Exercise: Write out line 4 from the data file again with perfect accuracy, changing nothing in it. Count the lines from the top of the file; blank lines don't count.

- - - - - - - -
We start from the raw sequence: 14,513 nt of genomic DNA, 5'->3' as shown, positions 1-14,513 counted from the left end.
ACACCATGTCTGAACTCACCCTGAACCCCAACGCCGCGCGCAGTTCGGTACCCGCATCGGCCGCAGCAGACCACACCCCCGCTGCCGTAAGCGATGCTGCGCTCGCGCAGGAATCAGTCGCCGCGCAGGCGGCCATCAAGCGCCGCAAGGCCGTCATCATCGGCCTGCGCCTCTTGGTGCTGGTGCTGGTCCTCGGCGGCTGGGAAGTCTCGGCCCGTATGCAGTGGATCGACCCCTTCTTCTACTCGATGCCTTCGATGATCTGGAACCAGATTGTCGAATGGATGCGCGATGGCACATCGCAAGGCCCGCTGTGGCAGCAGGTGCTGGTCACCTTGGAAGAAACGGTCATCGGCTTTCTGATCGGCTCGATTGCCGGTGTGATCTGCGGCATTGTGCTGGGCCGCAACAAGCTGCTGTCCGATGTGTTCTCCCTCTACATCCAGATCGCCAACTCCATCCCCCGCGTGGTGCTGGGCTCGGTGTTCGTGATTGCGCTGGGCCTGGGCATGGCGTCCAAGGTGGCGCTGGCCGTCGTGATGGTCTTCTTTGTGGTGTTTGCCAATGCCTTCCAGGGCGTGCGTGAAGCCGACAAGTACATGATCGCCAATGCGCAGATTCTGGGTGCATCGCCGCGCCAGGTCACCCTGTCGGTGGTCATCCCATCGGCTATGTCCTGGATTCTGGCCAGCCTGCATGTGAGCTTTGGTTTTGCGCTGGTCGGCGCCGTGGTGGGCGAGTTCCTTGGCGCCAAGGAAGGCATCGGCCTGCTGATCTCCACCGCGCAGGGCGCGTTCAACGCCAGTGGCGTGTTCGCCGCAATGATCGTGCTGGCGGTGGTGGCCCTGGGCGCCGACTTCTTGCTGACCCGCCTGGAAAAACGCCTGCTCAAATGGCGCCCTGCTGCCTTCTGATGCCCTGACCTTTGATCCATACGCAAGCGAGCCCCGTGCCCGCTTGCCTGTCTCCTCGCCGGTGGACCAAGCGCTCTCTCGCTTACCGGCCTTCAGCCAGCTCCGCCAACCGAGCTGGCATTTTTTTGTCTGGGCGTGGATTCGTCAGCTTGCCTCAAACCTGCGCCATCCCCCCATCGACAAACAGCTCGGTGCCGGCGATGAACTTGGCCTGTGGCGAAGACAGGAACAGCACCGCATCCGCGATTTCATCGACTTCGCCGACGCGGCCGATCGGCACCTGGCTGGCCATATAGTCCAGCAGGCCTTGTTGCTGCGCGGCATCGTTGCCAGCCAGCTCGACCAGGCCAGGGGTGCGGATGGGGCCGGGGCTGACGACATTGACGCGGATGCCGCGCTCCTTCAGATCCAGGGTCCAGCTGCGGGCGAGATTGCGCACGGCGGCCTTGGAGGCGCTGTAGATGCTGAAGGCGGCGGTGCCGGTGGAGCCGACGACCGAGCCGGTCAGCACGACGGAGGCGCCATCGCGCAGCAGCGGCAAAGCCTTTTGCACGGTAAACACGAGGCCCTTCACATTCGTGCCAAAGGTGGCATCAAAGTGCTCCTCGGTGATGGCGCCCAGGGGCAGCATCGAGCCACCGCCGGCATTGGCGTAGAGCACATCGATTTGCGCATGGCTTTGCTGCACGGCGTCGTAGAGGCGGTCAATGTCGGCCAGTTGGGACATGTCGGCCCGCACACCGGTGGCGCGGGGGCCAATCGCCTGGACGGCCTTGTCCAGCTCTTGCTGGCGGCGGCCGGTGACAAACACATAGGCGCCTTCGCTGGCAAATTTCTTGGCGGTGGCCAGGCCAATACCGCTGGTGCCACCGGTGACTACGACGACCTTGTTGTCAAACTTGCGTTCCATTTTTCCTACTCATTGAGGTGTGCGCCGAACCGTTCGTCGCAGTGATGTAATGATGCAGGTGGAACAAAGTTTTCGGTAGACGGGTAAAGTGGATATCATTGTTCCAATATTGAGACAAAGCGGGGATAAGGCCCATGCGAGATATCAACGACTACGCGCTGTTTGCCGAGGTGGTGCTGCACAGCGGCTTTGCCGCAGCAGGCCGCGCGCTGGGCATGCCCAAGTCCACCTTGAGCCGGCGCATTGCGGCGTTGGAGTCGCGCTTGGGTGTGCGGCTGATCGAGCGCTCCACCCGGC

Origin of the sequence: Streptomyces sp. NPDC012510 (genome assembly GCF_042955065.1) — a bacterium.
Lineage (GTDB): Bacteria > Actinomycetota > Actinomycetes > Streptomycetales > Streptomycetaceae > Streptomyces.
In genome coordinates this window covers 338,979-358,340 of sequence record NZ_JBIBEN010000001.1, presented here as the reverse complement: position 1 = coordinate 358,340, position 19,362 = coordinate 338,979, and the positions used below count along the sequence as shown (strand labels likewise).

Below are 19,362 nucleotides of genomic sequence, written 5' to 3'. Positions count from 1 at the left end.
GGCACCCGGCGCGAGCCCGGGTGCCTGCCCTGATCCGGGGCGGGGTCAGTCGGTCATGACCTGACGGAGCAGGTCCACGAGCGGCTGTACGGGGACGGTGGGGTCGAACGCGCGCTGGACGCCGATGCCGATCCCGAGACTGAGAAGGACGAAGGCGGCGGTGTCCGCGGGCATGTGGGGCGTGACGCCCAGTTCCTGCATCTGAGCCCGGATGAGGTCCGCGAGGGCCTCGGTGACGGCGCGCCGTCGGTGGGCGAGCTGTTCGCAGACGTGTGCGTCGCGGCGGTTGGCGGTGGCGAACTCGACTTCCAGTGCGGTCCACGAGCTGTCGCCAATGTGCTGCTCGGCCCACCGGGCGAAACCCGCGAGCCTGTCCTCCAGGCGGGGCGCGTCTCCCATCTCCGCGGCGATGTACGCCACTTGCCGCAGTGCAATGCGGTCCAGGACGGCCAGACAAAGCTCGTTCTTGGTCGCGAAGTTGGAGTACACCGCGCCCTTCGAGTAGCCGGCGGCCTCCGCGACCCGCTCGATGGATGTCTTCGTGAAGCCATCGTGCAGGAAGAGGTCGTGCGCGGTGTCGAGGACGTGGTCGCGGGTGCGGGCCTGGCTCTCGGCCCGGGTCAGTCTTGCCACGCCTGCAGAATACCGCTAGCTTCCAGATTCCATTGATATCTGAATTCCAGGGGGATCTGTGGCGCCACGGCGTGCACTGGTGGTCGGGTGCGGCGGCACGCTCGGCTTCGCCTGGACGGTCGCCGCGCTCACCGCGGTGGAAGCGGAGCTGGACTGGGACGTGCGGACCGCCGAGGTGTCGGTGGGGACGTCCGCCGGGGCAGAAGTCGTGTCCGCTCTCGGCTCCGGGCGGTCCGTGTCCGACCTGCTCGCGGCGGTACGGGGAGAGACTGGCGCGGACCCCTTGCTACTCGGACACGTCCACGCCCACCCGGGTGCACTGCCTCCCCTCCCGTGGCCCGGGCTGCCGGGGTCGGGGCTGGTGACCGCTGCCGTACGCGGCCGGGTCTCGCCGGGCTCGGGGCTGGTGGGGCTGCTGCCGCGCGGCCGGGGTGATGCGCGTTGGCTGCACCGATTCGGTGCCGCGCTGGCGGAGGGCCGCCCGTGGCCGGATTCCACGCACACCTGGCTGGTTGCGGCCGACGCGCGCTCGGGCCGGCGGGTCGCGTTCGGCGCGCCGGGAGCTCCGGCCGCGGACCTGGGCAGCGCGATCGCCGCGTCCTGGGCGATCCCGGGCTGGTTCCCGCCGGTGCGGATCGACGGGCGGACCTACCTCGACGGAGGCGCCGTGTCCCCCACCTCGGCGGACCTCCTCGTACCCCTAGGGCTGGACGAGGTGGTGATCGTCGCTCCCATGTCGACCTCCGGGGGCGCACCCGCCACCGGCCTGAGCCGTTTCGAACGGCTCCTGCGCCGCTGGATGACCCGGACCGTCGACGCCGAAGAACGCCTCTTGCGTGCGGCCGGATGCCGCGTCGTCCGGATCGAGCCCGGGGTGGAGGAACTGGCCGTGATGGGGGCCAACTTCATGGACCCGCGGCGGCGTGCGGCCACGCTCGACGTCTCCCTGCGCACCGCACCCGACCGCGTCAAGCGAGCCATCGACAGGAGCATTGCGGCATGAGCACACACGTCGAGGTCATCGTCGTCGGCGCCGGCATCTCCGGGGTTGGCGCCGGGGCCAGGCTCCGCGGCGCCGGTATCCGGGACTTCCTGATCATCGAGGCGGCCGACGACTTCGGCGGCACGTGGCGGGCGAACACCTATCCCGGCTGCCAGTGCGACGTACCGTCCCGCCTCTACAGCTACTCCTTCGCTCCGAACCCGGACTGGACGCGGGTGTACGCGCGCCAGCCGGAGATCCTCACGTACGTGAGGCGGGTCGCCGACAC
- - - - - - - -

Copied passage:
Lineage (GTDB): Bacteria > Actinomycetota > Actinomycetes > Streptomycetales > Streptomycetaceae > Streptomyces.